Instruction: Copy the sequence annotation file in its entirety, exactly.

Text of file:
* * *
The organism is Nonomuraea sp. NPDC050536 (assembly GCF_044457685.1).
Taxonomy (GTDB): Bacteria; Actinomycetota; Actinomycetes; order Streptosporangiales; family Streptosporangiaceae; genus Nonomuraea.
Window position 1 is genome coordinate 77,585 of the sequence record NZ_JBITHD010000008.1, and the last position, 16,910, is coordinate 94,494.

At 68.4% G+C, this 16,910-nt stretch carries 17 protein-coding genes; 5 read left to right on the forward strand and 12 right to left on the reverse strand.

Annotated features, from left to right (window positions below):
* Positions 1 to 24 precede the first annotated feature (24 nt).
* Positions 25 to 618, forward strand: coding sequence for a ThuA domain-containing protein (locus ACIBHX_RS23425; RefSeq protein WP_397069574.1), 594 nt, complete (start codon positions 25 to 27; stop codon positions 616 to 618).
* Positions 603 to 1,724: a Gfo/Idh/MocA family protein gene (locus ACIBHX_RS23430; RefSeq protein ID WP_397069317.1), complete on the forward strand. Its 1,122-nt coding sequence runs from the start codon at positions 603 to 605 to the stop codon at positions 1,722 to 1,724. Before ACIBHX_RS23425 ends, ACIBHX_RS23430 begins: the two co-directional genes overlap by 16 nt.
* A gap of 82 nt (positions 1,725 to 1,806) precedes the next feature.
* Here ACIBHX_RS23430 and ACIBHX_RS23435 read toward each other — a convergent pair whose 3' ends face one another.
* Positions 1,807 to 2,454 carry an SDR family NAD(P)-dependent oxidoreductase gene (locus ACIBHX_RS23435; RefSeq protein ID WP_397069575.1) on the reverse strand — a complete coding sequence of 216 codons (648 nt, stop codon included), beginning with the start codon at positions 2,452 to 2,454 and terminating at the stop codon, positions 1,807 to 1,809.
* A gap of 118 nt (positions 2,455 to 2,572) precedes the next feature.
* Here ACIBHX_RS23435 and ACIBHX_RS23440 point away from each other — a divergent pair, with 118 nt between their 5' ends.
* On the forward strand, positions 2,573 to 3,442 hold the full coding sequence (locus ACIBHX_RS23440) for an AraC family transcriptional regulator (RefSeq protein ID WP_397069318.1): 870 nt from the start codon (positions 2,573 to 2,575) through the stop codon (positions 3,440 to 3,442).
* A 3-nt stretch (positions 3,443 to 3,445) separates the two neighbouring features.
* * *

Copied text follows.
The organism is Nonomuraea sp. NPDC050536 (assembly GCF_044457685.1).
Taxonomy (GTDB): Bacteria; Actinomycetota; Actinomycetes; order Streptosporangiales; family Streptosporangiaceae; genus Nonomuraea.
Window position 1 is genome coordinate 77,585 of the sequence record NZ_JBITHD010000008.1, and the last position, 16,910, is coordinate 94,494.

At 68.4% G+C, this 16,910-nt stretch carries 17 protein-coding genes; 5 read left to right on the forward strand and 12 right to left on the reverse strand.

Annotated features, from left to right (window positions below):
* Positions 1 to 24 precede the first annotated feature (24 nt).
* Positions 25 to 618, forward strand: coding sequence for a ThuA domain-containing protein (locus ACIBHX_RS23425; RefSeq protein WP_397069574.1), 594 nt, complete (start codon positions 25 to 27; stop codon positions 616 to 618).
* Positions 603 to 1,724: a Gfo/Idh/MocA family protein gene (locus ACIBHX_RS23430; RefSeq protein ID WP_397069317.1), complete on the forward strand. Its 1,122-nt coding sequence runs from the start codon at positions 603 to 605 to the stop codon at positions 1,722 to 1,724. Before ACIBHX_RS23425 ends, ACIBHX_RS23430 begins: the two co-directional genes overlap by 16 nt.
* A gap of 82 nt (positions 1,725 to 1,806) precedes the next feature.
* Here ACIBHX_RS23430 and ACIBHX_RS23435 read toward each other — a convergent pair whose 3' ends face one another.
* Positions 1,807 to 2,454 carry an SDR family NAD(P)-dependent oxidoreductase gene (locus ACIBHX_RS23435; RefSeq protein ID WP_397069575.1) on the reverse strand — a complete coding sequence of 216 codons (648 nt, stop codon included), beginning with the start codon at positions 2,452 to 2,454 and terminating at the stop codon, positions 1,807 to 1,809.
* A gap of 118 nt (positions 2,455 to 2,572) precedes the next feature.
* Here ACIBHX_RS23435 and ACIBHX_RS23440 point away from each other — a divergent pair, with 118 nt between their 5' ends.
* On the forward strand, positions 2,573 to 3,442 hold the full coding sequence (locus ACIBHX_RS23440) for an AraC family transcriptional regulator (RefSeq protein ID WP_397069318.1): 870 nt from the start codon (positions 2,573 to 2,575) through the stop codon (positions 3,440 to 3,442).
* A 3-nt stretch (positions 3,443 to 3,445) separates the two neighbouring features.